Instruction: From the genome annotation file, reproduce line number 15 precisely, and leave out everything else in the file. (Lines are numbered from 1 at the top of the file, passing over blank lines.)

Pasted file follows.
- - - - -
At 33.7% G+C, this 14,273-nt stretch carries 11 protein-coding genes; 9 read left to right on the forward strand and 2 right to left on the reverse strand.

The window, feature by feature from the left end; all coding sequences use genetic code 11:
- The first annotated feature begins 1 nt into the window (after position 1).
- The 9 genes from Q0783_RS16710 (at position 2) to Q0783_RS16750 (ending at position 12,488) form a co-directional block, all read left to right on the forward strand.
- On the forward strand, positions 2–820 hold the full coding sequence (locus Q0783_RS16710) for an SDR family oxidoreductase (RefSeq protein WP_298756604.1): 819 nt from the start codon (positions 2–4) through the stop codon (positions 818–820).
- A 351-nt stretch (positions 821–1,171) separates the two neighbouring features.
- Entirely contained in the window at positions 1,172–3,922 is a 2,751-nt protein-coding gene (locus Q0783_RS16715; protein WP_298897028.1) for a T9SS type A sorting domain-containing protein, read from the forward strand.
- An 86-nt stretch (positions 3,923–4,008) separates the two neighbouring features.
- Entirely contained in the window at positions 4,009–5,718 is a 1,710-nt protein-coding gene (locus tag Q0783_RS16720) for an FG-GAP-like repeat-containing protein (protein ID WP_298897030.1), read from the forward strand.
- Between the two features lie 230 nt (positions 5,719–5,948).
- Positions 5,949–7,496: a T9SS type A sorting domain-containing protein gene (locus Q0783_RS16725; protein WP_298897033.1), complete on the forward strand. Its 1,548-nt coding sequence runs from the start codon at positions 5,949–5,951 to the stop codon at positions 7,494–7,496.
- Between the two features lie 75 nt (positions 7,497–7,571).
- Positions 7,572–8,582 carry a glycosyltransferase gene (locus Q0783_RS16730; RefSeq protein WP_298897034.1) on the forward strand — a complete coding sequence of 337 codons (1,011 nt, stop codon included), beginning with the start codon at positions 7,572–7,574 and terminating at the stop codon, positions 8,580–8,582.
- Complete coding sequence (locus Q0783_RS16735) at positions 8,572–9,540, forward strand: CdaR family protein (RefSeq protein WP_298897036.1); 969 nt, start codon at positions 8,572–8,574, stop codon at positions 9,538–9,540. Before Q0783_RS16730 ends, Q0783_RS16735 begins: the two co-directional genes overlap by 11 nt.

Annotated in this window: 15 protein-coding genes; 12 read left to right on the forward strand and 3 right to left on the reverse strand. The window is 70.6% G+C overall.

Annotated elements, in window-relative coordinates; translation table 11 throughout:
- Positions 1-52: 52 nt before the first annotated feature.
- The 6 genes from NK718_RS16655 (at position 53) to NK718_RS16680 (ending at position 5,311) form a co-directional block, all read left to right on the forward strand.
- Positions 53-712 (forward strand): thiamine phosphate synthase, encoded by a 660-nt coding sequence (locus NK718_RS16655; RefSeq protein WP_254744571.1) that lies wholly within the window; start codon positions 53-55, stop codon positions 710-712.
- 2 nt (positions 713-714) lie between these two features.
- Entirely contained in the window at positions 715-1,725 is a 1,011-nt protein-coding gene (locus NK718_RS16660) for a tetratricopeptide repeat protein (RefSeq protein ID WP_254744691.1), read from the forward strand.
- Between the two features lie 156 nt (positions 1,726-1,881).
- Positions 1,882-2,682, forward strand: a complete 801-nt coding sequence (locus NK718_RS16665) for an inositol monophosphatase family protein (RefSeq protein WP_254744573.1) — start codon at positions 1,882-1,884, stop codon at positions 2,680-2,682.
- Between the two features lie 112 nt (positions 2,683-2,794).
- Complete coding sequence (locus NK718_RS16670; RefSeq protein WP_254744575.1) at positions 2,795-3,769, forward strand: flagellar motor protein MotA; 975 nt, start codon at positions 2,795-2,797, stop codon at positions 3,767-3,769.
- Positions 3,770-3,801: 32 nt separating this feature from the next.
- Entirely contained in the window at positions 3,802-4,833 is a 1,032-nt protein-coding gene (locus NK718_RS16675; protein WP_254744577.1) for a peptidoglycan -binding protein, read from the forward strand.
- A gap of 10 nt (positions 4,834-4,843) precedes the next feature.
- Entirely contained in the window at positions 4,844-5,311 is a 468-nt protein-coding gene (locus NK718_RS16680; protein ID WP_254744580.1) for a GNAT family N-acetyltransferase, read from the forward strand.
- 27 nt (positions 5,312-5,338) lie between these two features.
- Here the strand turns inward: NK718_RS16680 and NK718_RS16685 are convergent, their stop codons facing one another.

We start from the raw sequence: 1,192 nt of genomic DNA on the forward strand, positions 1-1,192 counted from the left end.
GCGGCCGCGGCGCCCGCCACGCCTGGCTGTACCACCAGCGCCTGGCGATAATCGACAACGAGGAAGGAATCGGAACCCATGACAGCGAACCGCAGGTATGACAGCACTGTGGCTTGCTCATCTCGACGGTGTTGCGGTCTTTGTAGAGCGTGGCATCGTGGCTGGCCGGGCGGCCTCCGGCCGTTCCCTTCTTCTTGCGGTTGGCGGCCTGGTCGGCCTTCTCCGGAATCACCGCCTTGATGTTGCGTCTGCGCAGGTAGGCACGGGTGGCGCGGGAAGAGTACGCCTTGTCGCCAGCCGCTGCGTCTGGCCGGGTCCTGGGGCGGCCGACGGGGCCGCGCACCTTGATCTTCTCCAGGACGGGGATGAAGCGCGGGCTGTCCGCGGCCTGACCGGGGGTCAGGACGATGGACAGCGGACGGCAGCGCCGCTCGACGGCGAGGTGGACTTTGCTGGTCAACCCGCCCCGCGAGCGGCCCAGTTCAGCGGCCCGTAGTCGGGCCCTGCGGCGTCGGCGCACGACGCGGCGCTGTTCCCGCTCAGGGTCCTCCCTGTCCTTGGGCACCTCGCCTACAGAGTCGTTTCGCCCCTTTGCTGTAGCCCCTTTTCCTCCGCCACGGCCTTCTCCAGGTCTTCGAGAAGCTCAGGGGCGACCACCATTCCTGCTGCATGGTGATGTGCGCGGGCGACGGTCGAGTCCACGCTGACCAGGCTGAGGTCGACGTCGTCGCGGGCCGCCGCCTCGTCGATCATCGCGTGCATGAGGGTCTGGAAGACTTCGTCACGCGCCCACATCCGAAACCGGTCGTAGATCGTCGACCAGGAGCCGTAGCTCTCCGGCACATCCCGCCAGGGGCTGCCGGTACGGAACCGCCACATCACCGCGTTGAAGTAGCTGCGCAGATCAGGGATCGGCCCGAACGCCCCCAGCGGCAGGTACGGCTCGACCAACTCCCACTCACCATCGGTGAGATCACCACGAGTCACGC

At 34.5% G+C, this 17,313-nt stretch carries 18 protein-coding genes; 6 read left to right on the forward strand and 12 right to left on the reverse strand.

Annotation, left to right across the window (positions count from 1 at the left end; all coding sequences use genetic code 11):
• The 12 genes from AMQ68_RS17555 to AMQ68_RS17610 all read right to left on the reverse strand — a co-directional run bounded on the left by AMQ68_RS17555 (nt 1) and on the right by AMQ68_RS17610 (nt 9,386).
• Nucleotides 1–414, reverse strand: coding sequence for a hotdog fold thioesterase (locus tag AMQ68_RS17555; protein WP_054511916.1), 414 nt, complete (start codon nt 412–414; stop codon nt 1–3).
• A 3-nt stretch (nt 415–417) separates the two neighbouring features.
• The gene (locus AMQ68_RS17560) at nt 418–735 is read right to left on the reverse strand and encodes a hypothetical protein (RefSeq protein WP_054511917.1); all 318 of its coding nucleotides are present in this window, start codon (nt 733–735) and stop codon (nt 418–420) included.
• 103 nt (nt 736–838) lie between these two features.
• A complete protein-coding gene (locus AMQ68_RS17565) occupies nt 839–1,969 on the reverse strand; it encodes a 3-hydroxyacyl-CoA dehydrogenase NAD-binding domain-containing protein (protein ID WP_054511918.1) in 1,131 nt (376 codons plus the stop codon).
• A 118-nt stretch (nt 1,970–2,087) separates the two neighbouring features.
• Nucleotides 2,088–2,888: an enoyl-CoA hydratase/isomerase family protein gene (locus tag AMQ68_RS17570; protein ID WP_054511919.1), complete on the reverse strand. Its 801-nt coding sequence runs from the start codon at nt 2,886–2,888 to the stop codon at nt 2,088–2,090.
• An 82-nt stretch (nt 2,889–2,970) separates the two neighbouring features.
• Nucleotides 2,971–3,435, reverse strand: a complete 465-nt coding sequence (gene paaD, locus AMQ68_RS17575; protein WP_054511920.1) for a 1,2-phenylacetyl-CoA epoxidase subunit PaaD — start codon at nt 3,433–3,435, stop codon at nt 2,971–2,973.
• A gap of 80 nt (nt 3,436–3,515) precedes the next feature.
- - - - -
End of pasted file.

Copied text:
Annotated in this window: 15 protein-coding genes; 12 read left to right on the forward strand and 3 right to left on the reverse strand. The window is 70.6% G+C overall.